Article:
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The South Rupununi District Council (SRDC), the representative institution of the mostly Wapichan indigenous people in Guyana, established a monitoring programme in 2013 focusing partly on mining activities. The SRDC monitors use handheld GPS sets, smartphones and drones to gather data, and report back to the village councils and the SRDC.

One focus of the monitoring programme has been unlawful mining on the Marudi Mountain, which is sacred to the Wapichan and is also a major watershed. Many creeks are polluted, which directly impacts the fragile ecosystems and local communities. For example, sampling by the Wapichan, with support from WWF, has revealed that local women in one village have mercury contamination levels above the recommended WHO safety limits.

Reports produced by the monitoring programme and advocacy by the SRDC have moved the Guyanese Government to introduce stronger enforcement of mining regulations in Marudi so that there is less illegal mining in the area, and the Cabinet has ruled that there will be no mining in waterways below the 4th parallel. The efforts of the SRDC and its monitoring programme have led to the creation of a government task force to work with the SRDC to collectively address the issues affecting Wapichan territory. The model is now being introduced in other regions where there are environmental problems.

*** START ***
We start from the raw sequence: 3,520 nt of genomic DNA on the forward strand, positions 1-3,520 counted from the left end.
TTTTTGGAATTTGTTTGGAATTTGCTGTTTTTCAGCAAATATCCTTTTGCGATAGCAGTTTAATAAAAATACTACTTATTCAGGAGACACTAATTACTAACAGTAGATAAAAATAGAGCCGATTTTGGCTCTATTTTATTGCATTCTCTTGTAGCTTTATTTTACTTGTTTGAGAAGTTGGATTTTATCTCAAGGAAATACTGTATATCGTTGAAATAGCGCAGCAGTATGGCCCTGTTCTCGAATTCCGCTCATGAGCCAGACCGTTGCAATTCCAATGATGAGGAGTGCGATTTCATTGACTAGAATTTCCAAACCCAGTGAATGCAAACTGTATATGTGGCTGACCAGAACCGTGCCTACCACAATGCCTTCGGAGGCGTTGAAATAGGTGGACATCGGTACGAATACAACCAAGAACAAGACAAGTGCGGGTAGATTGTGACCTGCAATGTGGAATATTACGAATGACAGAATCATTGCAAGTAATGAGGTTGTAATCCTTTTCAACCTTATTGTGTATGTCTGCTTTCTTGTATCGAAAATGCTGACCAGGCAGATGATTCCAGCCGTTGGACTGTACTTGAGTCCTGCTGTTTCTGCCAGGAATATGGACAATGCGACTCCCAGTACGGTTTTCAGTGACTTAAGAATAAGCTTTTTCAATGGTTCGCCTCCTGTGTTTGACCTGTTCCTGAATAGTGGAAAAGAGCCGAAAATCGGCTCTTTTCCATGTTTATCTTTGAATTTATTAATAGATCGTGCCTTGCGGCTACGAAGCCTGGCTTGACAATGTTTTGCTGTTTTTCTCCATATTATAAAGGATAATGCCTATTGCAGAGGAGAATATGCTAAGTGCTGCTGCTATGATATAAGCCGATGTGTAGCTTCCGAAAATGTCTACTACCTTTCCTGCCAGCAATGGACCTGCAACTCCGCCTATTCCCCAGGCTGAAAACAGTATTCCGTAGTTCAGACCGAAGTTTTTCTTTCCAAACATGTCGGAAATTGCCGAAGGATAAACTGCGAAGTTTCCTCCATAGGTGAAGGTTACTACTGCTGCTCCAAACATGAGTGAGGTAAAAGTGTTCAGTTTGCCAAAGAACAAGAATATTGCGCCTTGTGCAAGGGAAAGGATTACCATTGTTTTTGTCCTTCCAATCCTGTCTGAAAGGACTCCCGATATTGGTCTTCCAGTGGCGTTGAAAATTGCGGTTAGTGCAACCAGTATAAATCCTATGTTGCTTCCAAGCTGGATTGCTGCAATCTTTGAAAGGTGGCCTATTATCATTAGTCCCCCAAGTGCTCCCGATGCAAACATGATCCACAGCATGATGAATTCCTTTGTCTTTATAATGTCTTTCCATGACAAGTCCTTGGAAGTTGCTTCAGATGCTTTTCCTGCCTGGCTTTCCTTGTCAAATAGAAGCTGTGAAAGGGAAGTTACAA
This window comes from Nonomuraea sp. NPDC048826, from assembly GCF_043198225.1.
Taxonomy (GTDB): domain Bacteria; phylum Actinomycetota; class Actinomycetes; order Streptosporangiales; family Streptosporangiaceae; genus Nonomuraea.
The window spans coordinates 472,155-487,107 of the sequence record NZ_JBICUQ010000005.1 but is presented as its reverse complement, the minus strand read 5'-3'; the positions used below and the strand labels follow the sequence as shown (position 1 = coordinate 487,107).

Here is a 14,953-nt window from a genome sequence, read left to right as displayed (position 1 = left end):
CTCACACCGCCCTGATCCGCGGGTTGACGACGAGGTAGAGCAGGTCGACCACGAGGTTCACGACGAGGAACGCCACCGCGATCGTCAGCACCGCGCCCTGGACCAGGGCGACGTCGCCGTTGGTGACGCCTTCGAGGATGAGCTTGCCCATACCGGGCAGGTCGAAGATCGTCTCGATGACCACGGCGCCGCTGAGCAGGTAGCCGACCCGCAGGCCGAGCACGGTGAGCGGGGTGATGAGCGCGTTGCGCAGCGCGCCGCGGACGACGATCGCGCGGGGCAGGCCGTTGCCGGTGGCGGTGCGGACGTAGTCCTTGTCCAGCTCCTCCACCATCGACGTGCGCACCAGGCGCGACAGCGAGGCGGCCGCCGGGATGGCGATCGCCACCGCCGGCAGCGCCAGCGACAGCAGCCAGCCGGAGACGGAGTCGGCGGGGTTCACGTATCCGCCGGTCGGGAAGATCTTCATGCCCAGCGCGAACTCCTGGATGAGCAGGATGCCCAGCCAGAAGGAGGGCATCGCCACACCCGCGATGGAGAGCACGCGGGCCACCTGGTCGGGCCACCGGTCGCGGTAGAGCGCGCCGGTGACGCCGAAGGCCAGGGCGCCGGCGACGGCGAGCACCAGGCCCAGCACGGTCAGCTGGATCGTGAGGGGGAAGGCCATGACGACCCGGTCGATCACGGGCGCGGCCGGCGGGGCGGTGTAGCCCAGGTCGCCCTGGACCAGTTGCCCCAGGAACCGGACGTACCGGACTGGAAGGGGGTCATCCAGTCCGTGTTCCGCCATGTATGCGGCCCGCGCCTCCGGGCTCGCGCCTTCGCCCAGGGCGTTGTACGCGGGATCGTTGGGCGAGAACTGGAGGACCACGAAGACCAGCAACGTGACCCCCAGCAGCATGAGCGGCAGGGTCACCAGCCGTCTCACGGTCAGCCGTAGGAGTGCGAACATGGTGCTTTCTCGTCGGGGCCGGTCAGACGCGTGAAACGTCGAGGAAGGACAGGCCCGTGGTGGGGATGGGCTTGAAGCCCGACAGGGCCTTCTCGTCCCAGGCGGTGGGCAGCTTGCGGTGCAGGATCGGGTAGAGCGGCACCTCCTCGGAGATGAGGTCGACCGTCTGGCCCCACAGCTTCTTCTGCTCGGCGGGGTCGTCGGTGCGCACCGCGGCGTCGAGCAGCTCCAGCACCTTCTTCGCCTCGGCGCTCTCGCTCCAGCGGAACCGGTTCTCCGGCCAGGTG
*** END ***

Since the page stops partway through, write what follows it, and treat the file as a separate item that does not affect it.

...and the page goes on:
Polluted waterways also impact on local biodiversity, such as giant otter, which now only live in Guyana. Credit: Elizaveta Kirina.
  • Forest Peoples Programme
  • Tropical forests
  • Mapping and monitoring
  • Short-form
  • This case study forms part of LBO-2, originally released in 2020.